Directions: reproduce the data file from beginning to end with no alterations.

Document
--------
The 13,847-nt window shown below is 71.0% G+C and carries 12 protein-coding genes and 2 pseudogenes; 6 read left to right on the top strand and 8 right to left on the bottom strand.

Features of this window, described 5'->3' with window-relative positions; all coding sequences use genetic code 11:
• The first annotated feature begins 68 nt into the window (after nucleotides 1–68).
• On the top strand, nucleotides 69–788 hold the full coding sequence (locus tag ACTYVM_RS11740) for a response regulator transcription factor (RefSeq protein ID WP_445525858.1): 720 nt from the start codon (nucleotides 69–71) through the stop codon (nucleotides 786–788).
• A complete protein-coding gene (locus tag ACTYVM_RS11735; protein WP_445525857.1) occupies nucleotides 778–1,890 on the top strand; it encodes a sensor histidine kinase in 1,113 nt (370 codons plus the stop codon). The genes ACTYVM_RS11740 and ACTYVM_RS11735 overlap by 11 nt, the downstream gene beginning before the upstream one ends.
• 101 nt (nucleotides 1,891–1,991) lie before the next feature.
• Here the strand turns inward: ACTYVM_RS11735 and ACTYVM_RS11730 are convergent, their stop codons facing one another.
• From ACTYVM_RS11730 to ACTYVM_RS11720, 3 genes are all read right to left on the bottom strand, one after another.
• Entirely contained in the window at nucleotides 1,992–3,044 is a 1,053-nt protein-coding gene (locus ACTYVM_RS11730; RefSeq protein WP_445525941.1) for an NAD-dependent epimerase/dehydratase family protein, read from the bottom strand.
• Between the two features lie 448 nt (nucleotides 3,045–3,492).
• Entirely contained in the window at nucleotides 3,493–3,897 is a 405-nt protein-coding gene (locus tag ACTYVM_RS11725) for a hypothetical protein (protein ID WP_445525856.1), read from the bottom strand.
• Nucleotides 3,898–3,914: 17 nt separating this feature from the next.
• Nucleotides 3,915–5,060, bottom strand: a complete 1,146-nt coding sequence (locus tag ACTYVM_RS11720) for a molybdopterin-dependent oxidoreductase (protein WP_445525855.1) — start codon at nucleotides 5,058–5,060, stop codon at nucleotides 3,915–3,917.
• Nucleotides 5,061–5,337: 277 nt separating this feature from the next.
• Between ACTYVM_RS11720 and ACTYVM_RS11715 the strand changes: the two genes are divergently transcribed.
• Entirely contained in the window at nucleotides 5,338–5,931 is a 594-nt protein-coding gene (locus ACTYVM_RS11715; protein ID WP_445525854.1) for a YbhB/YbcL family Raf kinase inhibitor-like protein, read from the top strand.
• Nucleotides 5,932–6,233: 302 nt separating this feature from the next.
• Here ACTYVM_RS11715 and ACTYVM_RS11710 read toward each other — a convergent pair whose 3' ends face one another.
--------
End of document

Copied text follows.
The 13,847-nt window shown below is 71.0% G+C and carries 12 protein-coding genes and 2 pseudogenes; 6 read left to right on the top strand and 8 right to left on the bottom strand.

Features of this window, described 5'->3' with window-relative positions; all coding sequences use genetic code 11:
• The first annotated feature begins 68 nt into the window (after nucleotides 1–68).
• On the top strand, nucleotides 69–788 hold the full coding sequence (locus tag ACTYVM_RS11740) for a response regulator transcription factor (RefSeq protein ID WP_445525858.1): 720 nt from the start codon (nucleotides 69–71) through the stop codon (nucleotides 786–788).
• A complete protein-coding gene (locus tag ACTYVM_RS11735; protein WP_445525857.1) occupies nucleotides 778–1,890 on the top strand; it encodes a sensor histidine kinase in 1,113 nt (370 codons plus the stop codon). The genes ACTYVM_RS11740 and ACTYVM_RS11735 overlap by 11 nt, the downstream gene beginning before the upstream one ends.
• 101 nt (nucleotides 1,891–1,991) lie before the next feature.
• Here the strand turns inward: ACTYVM_RS11735 and ACTYVM_RS11730 are convergent, their stop codons facing one another.
• From ACTYVM_RS11730 to ACTYVM_RS11720, 3 genes are all read right to left on the bottom strand, one after another.
• Entirely contained in the window at nucleotides 1,992–3,044 is a 1,053-nt protein-coding gene (locus ACTYVM_RS11730; RefSeq protein WP_445525941.1) for an NAD-dependent epimerase/dehydratase family protein, read from the bottom strand.
• Between the two features lie 448 nt (nucleotides 3,045–3,492).
• Entirely contained in the window at nucleotides 3,493–3,897 is a 405-nt protein-coding gene (locus tag ACTYVM_RS11725) for a hypothetical protein (protein ID WP_445525856.1), read from the bottom strand.
• Nucleotides 3,898–3,914: 17 nt separating this feature from the next.
• Nucleotides 3,915–5,060, bottom strand: a complete 1,146-nt coding sequence (locus tag ACTYVM_RS11720) for a molybdopterin-dependent oxidoreductase (protein WP_445525855.1) — start codon at nucleotides 5,058–5,060, stop codon at nucleotides 3,915–3,917.
• Nucleotides 5,061–5,337: 277 nt separating this feature from the next.
• Between ACTYVM_RS11720 and ACTYVM_RS11715 the strand changes: the two genes are divergently transcribed.
• Entirely contained in the window at nucleotides 5,338–5,931 is a 594-nt protein-coding gene (locus ACTYVM_RS11715; protein ID WP_445525854.1) for a YbhB/YbcL family Raf kinase inhibitor-like protein, read from the top strand.
• Nucleotides 5,932–6,233: 302 nt separating this feature from the next.
• Here ACTYVM_RS11715 and ACTYVM_RS11710 read toward each other — a convergent pair whose 3' ends face one another.